Thursday, August 26, 2010

Looking Good on [Digital] Paper: a.k.a. Blowing Smoke Up the Wazoo

"Have you ever met someone who looks so good on paper but when you meet them they just don't live up to your expectations?" Dr. Derryberry, my debate coach, asked me this question during my freshman year of college. I recall the circumstances precisely; we were standing in the field house outside his office and looking at a bulletin board. I swallowed hard. "Are you talking about me?" I had reason to suspect Dr. D. was less than impressed with me as a policy debater because I was the only female on the squad and all the senior males taunted me with chants of "Dr. D. doesn't like girl debaters." Fortunately, Dr. D. assured me that I was not the subject of his inquiry, a notion he reinforced by increasing my scholarship for the spring semester.

I've pondered my chat with Dr. D. over the years as I've strove to live up to the image I project on paper, that is, on my résumé or CV, and I think about what impression I'll make when I'm selected for a prestigious NEH institute and when I was asked to participate on a panel for the Folger Shakespeare Library at the NCTE convention in Orlando. After all, when applying for jobs, grants, etc. we try to put our best foot forward.

My husband describes people who lack the credentials to support the image they attempt to project as "blowing smoke up the wazoo." Only he uses a different word than wazoo! "Boy she really knows how to blow smoke..." he'll chime when we discuss certain events.

These days I'm occupied by my digital image as well, the one I project on screen when posting and chatting online. Recently, Google CEO Eric Schmidt suggested that young folks whose screen images may be a bit tainted from prior posts change their names. That's right. With the click of a mouse, we can all reboot our image and erase our digitally tainted pasts. An article in The Wall Street Journal describes Schmidt's position: "every young person one day will be entitled automatically to change his or her name on reaching adulthood in order to disown youthful hijinks stored on their friends' social media sites." 

I can't help but wonder what John Proctor, who refused to nail his confession of witchcraft to the church door, would think. I can hear him now: "Because it is my name." The mantra may soon be chanted by those choosing a name change in our postmodern world where even one's name and identity quickly erode into nothingness.

Is changing one's image by changing one's name the same as rewriting one's character? Literally, attempting to obliterate one's past with a name change changes nothing. The image in the mirror remains the same; the past life stays etched in one's memory. A person with no discernible past life leaves an impression on the one asking, "Have you ever met someone who looks like nothing on paper?"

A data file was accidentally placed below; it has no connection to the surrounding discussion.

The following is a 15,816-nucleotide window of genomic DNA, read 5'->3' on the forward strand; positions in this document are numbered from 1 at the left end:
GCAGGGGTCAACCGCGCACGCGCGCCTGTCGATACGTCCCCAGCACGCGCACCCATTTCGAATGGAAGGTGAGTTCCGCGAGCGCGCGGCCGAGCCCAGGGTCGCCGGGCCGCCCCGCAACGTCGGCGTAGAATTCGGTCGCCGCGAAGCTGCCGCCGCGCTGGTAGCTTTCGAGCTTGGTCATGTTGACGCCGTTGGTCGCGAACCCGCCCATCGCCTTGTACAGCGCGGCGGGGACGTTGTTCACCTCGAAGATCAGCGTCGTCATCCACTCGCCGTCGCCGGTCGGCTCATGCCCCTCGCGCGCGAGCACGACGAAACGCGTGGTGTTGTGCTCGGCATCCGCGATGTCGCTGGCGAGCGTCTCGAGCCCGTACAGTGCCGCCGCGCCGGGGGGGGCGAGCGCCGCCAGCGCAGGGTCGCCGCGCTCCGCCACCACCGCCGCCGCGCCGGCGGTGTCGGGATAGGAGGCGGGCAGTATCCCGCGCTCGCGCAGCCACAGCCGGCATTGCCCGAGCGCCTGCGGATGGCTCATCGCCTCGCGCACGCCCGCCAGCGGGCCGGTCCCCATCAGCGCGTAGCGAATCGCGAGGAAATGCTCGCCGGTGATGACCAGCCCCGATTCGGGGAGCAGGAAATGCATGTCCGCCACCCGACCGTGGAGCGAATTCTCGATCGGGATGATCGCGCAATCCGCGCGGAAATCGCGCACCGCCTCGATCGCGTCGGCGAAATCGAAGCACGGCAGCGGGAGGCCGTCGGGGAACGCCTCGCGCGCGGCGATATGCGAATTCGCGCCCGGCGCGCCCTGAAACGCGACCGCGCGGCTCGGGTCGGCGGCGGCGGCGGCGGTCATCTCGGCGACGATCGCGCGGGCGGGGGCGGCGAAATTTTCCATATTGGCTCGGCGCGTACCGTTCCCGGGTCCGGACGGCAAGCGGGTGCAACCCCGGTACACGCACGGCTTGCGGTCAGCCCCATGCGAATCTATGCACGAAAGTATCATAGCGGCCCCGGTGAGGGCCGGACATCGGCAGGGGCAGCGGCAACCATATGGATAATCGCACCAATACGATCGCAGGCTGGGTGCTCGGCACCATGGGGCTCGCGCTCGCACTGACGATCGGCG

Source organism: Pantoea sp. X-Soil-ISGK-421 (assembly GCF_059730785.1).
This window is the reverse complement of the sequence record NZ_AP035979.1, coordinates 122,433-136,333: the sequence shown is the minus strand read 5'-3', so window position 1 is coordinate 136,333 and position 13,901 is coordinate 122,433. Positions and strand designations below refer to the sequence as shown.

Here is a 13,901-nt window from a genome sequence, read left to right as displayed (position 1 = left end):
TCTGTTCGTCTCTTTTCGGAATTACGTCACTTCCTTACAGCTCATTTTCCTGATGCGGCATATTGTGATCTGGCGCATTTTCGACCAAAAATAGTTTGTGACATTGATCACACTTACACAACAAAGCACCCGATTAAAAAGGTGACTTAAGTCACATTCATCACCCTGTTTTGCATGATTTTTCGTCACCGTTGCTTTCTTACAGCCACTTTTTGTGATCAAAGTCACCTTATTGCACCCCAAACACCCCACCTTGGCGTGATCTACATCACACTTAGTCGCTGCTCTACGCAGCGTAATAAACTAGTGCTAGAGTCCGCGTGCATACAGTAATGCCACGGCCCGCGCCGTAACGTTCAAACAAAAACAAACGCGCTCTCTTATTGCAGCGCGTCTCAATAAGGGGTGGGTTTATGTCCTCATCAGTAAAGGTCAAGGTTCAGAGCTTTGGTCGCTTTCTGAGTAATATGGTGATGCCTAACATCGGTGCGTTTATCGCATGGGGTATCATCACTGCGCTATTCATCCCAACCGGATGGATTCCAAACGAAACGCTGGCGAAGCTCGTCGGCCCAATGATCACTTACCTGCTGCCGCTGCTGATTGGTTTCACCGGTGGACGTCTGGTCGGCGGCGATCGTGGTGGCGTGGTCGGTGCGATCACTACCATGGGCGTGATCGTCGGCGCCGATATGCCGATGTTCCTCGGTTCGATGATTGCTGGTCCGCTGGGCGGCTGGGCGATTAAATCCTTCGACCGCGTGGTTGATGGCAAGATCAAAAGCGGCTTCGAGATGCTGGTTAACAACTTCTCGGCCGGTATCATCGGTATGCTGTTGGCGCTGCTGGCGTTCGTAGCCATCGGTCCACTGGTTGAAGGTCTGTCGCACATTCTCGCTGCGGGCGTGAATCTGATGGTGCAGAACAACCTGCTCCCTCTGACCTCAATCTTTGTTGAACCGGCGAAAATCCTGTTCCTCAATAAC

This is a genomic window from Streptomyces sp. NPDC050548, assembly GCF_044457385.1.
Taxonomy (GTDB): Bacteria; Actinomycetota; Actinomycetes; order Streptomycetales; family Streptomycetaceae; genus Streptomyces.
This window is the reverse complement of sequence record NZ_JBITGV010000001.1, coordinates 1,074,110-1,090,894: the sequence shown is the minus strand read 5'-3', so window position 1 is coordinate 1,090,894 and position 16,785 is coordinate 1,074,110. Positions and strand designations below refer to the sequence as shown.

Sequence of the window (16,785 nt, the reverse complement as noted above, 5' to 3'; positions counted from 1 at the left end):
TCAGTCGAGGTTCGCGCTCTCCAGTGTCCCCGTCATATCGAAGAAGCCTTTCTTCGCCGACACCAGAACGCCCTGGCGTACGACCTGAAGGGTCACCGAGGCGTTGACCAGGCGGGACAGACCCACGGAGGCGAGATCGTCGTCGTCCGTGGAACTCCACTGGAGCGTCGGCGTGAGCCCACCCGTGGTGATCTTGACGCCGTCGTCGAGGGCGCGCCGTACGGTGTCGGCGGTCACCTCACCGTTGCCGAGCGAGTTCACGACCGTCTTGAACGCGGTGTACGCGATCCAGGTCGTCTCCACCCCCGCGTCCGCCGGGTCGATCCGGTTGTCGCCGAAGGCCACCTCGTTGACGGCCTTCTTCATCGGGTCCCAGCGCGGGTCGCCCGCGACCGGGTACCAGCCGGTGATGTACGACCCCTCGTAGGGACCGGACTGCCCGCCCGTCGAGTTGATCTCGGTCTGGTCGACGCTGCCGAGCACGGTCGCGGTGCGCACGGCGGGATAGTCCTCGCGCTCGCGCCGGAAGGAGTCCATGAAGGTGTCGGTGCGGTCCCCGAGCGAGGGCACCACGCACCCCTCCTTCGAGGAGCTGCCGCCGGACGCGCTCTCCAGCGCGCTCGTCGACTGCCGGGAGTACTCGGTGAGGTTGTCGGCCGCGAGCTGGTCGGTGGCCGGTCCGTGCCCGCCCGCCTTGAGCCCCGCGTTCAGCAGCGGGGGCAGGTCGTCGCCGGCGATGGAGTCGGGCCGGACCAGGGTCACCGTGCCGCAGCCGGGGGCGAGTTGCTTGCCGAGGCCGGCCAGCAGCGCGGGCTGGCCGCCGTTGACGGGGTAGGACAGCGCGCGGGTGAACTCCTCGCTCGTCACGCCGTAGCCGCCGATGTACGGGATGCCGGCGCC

Sunday, August 22, 2010

Friends, Good Friends, and Such Good Friends: What Does It Mean to "Friend" Someone In an On-Line Community?

     "Good friends. Kind sirs." My college debate coach, Dr. Bob Derryberry, greeted his progeny with these words at the beginning of class and casual encounters. When I learned of Dr. D's death earlier this summer, I reminisced about his many colloquial expressions, especially the idea of being good and kind and a friend.

     On the English Companion Ning, I've been helping review member applications and posting welcoming comments to new members' walls. Today I received a "friend request" from a new ECN member, along with the comment, "I'm not really sure what it means to friend someone here." Hum, I thought, "What does it mean to be an on-line friend, especially to those with whom I've never had a face-to-face conversation?"
      In the Nicomachean Ethics, Book 9, Aristotle's treatise on friendship, the philosopher tells us friendship "is desirable in all circumstances" (pt. 11). Our on-line friendships, if with virtuous men and women, will make us better teachers, in the case of EC friends. For through our EC friendships and activities our goal is  "improving each other; for from each other [friends] take the mould of the characteristics they approve," says Aristotle (pt. 9). This is true on-line, too. For example anger seeps through posts, spawning angry comments; conversely, kindness has the same impact.  As my children were growing up, I often implored them to choose friends who bring out the best in them. They didn't always do this, unfortunately. I think about this standard in terms of on-line friendships as well.

     Aristotle also describes the pleasure we experience when we see our friends. Indeed, sometimes I choose to enter a conversation--whether on EC, twitter, or Facebook-- based on the other participants while avoiding some conversations for the same reason. Good friends, says Aristotle, feel pain when their friends experience pain and experience joy as a byproduct of their friends' joy. I know this reality on-line, too. Earlier this summer I received several encouraging emails and friend requests from kindly virtual colleagues who sensed I needed "a friend." Since that time, I've enjoyed a growing collegiality with several folks. Really, is a virtual friend any different than an old-fashioned pen pal?

     Choosing whom to friend on-line, I think, requires the same care as choosing our face-to-face friends. Among the over 20,000 EC Ningers, all are my colleagues, some are and will become my friends, others my good friends, and a select few such good friends that the cyber walls fall away as our friendships evolve. Good friends. Kind Sirs, I look forward to seeing you on the Ning, and may we all heed Dr. Derryberry's admonition to "act seemingly."